After this, you will be tasked with finishing a list of “awesome things to do”, such as collecting all the items for your superhero costume or defeating the evil Snowmancer (a snowman in the garden), and it’s totally up to you which comes first. Certain special actions, denoted by a colourful and animated display of text, will allow you to interact with the world as Captain Spirit. This usually leads to a display of Captain Spirit’s powers such as turning on the TV with telekinesis (or rather the remote hidden behind Chris’ back).
In all honestly though, you actually don’t have to complete any of the objectives but it is important to note that the decisions you make and actions you take will carry over to Life is Strange 2. Like its predecessors, the game is about uncovering a story and along the road you will discover a string of additional narrative elements that tie in to the greater Life is Strange universe. If you’re an avid fan of the series, Captain Spirit boasts a plethora of very intriguing hints and nods to previous games and the upcoming sequel. So take your time and explore, I promise you won’t regret it.
One thing that is apparent from the get-go is DONTNOD’s use of a considerably more capable game engine, namely the Unreal Engine 4 (as opposed to the previously-used Unreal Engine 3). The graphics are crisper, the textures more realistic, the animations smoother and, most notably, the game boast considerably more advanced lighting, which the developers have used to beautiful effect throughout the game.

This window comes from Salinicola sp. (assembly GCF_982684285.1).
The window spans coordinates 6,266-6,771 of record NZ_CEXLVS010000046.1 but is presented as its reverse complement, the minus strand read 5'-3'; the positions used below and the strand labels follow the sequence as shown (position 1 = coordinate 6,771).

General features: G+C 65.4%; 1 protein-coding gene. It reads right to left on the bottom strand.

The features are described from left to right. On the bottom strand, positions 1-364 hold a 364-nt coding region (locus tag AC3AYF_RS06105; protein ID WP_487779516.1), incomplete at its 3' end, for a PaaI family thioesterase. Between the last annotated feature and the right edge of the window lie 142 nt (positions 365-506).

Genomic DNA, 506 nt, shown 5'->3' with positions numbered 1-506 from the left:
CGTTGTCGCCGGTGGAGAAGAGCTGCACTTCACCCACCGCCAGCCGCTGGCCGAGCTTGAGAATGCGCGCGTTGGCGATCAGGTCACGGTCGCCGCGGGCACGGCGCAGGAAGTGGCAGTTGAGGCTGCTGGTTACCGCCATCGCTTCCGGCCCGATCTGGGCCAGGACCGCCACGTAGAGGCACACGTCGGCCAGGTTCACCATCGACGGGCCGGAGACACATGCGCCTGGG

But with this beauty comes rather demanding system requirements and there were times that my reasonably-powerful PC — GTX 960 2GB and 8GB RAM — had some trouble keeping up. Considering that the game world is quite small and not necessarily a graphical marvel of gaming, this seems more like bad optimization than demanding graphics. I also occasionally received errors (which threw me back to the desktop) such as Unreal crash reports and warnings about my lack of video memory. With that being said, fortunately the game never actually crashed and this was more of a minor inconvenience than a game-breaking problem.
The Awesome Adventures of Captain Spirit is an endearing and well-crafted entry in the Life is Strange universe that sets a very intriguing starting point for the upcoming Life is Strange 2. Admittedly, to me, it wasn’t as captivating as its predecessors due to its staggered narrative pacing and open-ended “narrative sandbox” approach. But, with that being said, Captain Spirit still boasts a poignant and powerfully relatable narrative, emphasizing its creators’ dedication to crafting truly human and thought-provoking narratives.
Beyond its ambiguous narrative elements, the developers have also designed a detailed, atmospheric and remarkably beautiful setting, whether it’s the dreamy and tranquil snowy landscape of Beaver Creek or the fantastical world of Captain Spirit’s adventures.
Life is Strange 2 will be releasing for PC, PS4 and Xbox One on 27 September 2018.